• May 3, 2016

Who’s Thriving and Who’s Just Surviving: How Does Your Transformation Measure Up?

Regional experts tell how accurately gauging your change process can mean the difference between thriving and declining.

Consumerization of IT is shaking up the marketplace. Organizations are driving radical transformation shifts to survive in the hypercompetitive digital environment. Four technology trends—mobility, social networks, cloud, and internet connectivity—have propelled disruptions in virtually every industry. The Internet of Things is poised to drive more disruption, as physical-world activities are more comprehensively digitized and captured. The resulting data will fuel deeper analytics, heightened predictive capabilities, and more astute decision-making.

And while this dynamic has upended the customer-enterprise power calculus, it has also dramatically reordered the marketplace ecosystem. The cost curve of product development has spiraled downward. Prototypes can now be modeled digitally, constructed with a 3-D printer, and market-tested in the cloud. Then they can undergo design refinements based on crowdsourced feedback and virtual experiments. In the past, enterprises wrung advantage from scarcity: scarce information, capital access, distribution resources, market reach, and shelf space.

Now these resources are far more readily available—even abundant. Barriers to entry have been leveled, making whole industries ripe for transformation. “With the profound impact of digitization on the enterprise, organizations must have a comprehensive digital strategy,” says Scott Cassin, Hewlett Packard Enterprise Chief Technologist, Asia Pacific and Japan. “Digitization must be integral to any transformation effort, harnessing technology trends to create new competitive advantage.” Those who do will survive, even thrive. Those who don’t will lag, struggle, or eventually disappear.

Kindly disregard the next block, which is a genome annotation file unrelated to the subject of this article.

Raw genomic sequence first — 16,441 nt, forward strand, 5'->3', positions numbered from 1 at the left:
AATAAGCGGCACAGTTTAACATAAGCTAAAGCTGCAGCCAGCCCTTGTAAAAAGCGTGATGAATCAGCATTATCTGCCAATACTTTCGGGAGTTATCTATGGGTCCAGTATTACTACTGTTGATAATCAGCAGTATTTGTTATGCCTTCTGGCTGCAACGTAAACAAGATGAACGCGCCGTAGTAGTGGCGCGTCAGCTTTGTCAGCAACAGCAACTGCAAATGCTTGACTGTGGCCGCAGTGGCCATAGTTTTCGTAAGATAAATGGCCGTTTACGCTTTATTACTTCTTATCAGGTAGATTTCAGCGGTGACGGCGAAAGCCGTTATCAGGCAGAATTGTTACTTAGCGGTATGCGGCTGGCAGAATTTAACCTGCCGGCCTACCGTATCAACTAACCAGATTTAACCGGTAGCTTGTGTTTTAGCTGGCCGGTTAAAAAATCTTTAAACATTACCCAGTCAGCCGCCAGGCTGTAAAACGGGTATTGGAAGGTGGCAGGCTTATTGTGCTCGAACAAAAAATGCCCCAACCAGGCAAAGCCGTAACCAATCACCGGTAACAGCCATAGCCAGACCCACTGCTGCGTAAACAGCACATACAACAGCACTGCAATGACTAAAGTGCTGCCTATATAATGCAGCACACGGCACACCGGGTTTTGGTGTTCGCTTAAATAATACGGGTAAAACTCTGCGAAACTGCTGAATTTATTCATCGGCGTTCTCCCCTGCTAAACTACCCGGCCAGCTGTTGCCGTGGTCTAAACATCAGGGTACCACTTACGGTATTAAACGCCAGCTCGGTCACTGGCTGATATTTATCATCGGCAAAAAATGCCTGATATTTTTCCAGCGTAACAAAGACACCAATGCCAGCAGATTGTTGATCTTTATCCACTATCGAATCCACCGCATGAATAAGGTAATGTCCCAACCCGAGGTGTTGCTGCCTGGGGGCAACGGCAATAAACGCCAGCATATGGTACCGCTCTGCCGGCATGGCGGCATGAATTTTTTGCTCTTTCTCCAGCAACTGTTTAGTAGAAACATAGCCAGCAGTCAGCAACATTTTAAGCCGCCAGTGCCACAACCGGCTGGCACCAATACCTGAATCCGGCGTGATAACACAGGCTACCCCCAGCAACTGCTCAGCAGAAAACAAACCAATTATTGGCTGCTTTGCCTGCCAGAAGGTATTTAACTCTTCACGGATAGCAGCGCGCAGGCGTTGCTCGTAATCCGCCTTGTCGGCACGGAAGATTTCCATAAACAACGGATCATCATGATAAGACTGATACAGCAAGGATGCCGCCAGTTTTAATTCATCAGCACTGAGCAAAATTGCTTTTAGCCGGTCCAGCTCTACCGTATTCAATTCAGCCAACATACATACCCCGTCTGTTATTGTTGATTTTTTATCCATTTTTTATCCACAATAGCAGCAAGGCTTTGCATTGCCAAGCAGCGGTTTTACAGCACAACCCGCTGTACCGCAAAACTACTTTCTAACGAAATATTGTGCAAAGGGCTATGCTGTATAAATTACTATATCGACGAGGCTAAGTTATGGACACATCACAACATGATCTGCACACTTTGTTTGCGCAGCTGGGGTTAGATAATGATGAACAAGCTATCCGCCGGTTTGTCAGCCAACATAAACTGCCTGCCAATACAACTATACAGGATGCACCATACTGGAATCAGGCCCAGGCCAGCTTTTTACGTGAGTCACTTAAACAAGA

Transformers on the Rise

Companies and organizations in virtually every industry are successfully leveraging digital technology to transform their operations. Even the humble light bulb isn’t immune. With Hue, Philips has transformed the bulb into an intelligent, connected lighting platform. Users can automate the system to switch lights on and off, change hue, or alter color. They can also engage geofencing technology so that designated lighting elements instantly respond when users arrive or leave home.

“Mature markets and industries recognize that the digital age is upon us,” says Cassin. “They understand that, to stay competitive, they need to transform how they interact with customers and employees by providing more dynamic, richer engagement experiences.”

An Australian railway engineering company is reimagining the locomotive maintenance floor. They’re exploring replacing printed repair manuals with augmented reality technology. Mobile devices will be used to view locomotive components with displays augmented by digital content that provides rich maintenance information. Expected results: maintenance predictability, reduced repair time and costs, heightened employee engagement, and improved safety. These disruptive innovations could also serve as a competitive differentiator and boost new talent recruitment.

Lowe’s is experimenting with a robotic in-store sales force at its Orchard Supply Hardware store in San Jose, California. Functioning like a concierge, the OSHbots, as they’re known, leverage artificial intelligence to answer questions and guide customers. “It’s making your experience inside the brick-and-mortar store a lot more engaging, interactive, and immersive,” says Jeff Bergeron, HPE Chief Technologist for the Americas region. “It’s an example of how retail is looking to disrupt the current customer experience it presents and get in-depth analytics in the process.”